The ancient Zen Masters wrote of a unique warring spirit necessary to carry samurai warriors through battles unscathed. These principles have been handed down through the years to practicing Buddhist monks of the various temples scattered throughout Japan. A fine reference work on "Zen and Japanese Culture" is found in the publication of the same name authored by Daisetz Suzuki. [Suzuki, Daisetsz. Zen and Japanese Culture. Princeton, New Jersey: Princeton University Press, 1970.]
From this and other works, we find certain principles adaptable to athletes in many sporting disciplines, especially competitive cycling. For example, Gichin Funakoshi (1868-1957), the father of modern karate, established his 20 precepts of Karate-Do. Funakoshi, born in Okinawa, was one of the first Okinawan Masters to teach karate on the Japanese mainland. Following the teachings of Anko Itosu, he founded the Shotokan School of Karate in 1922 in Tokyo.
In reviewing 20 Precepts, the cycling athlete may apply Funakoshi's philosophy to his own discipline to gain a mental edge in training and racing. Those with direct application have been set in bold type (or one may just replace karate with a specific sporting discipline such as competitive cycling).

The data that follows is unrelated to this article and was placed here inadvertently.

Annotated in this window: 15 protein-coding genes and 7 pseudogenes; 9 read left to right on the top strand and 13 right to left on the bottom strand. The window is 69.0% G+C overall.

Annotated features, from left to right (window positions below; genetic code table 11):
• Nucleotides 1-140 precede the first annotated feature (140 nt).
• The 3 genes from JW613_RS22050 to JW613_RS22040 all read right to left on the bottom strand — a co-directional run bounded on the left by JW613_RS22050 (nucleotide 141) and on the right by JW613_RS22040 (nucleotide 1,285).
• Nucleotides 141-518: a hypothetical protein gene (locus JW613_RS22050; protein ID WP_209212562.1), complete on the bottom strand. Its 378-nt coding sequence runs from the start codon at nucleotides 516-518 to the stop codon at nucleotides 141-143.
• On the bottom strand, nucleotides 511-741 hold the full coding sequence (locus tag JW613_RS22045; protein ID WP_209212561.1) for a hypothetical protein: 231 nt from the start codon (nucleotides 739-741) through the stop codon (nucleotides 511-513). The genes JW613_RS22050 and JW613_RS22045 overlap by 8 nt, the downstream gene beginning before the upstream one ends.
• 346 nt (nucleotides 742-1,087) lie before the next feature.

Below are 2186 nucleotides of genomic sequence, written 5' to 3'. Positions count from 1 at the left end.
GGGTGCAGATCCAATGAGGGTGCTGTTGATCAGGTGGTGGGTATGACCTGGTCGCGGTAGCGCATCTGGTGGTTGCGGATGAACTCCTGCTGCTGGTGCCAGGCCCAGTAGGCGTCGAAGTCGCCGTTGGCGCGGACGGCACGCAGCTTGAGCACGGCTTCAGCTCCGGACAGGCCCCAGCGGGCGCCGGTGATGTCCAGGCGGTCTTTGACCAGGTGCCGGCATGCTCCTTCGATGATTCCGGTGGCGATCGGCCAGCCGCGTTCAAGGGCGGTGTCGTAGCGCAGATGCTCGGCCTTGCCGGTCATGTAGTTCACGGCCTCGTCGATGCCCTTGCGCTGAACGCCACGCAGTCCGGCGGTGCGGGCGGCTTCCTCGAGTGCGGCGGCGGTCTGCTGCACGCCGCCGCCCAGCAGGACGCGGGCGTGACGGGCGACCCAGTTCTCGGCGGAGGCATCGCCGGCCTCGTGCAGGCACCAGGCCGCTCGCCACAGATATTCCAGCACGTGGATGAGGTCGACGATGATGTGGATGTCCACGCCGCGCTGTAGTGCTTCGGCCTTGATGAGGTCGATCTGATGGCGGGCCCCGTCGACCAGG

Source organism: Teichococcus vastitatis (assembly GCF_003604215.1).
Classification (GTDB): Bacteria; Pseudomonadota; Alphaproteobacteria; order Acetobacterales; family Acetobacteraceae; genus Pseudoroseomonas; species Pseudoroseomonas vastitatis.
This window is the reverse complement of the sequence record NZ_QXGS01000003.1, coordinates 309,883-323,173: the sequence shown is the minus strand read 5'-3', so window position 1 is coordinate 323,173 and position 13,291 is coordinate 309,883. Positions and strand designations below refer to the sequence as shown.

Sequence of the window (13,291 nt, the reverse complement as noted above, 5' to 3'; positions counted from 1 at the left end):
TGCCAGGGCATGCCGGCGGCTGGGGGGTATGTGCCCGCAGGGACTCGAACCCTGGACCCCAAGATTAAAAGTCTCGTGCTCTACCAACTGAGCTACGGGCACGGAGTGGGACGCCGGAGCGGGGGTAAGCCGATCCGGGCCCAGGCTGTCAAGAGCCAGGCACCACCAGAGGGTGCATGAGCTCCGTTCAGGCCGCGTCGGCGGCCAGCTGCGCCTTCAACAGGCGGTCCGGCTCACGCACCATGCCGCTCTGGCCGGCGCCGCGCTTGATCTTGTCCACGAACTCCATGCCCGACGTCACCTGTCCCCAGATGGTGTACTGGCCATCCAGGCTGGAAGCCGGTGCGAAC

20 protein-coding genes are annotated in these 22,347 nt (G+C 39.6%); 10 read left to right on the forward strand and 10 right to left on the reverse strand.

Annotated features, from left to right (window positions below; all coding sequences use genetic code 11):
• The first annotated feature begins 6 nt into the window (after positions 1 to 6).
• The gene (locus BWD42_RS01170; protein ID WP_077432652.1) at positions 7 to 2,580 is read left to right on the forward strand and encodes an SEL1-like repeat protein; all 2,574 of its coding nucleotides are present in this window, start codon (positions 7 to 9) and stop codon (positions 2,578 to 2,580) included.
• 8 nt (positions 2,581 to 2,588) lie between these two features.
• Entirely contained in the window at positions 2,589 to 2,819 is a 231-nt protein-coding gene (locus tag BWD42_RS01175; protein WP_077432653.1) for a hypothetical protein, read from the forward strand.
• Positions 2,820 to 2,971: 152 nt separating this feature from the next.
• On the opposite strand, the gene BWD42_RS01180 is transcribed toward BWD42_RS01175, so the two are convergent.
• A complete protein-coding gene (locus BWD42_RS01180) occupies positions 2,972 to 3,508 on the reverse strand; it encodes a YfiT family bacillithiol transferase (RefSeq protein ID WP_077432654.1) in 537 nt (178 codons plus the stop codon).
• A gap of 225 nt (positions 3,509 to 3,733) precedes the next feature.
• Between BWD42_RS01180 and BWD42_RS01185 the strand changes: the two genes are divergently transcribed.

- Karate begins with courtesy and ends with courtesy.
- There is no first attack in Karate.
- Karate is an aid to justice.
- First control yourself before attempting to control others.
- Spirit first, technique second.
- Always be ready to release your mind.
- Accidents arise from negligence.
- Do not think that Karate training is only in the dojo.
- Karate is a lifelong pursuit.
- Think of your hands and feet as weapons.
- Put your everyday living into Karate and you will find "myo" (subtle secrets).
- Karate is like boiling water. If you do not heat it constantly, it will cool.
- Do not think about winning; think about not losing.
- Victory depends on your ability to distinguish vulnerable points from invulnerable ones.
- Wage the battle with natural strategy.
- When you walk out the door, think that you have numerous opponents waiting for you. It is your behavior that invites trouble from them.
- Beginners must master low stance and posture; natural body positions are for the advanced.
- Practicing a Kata is one thing, engaging in a real fight is another.
- Do not forget to correctly apply: strength and weakness of power, stretching and contraction of the body and slowness and speed of techniques.
- Always think and devise ways to live the precepts every day.
"The ultimate aim of Karate lies not in victory nor defeat, but in the perfection of the character of its participants." ---- Gichen Funakoshi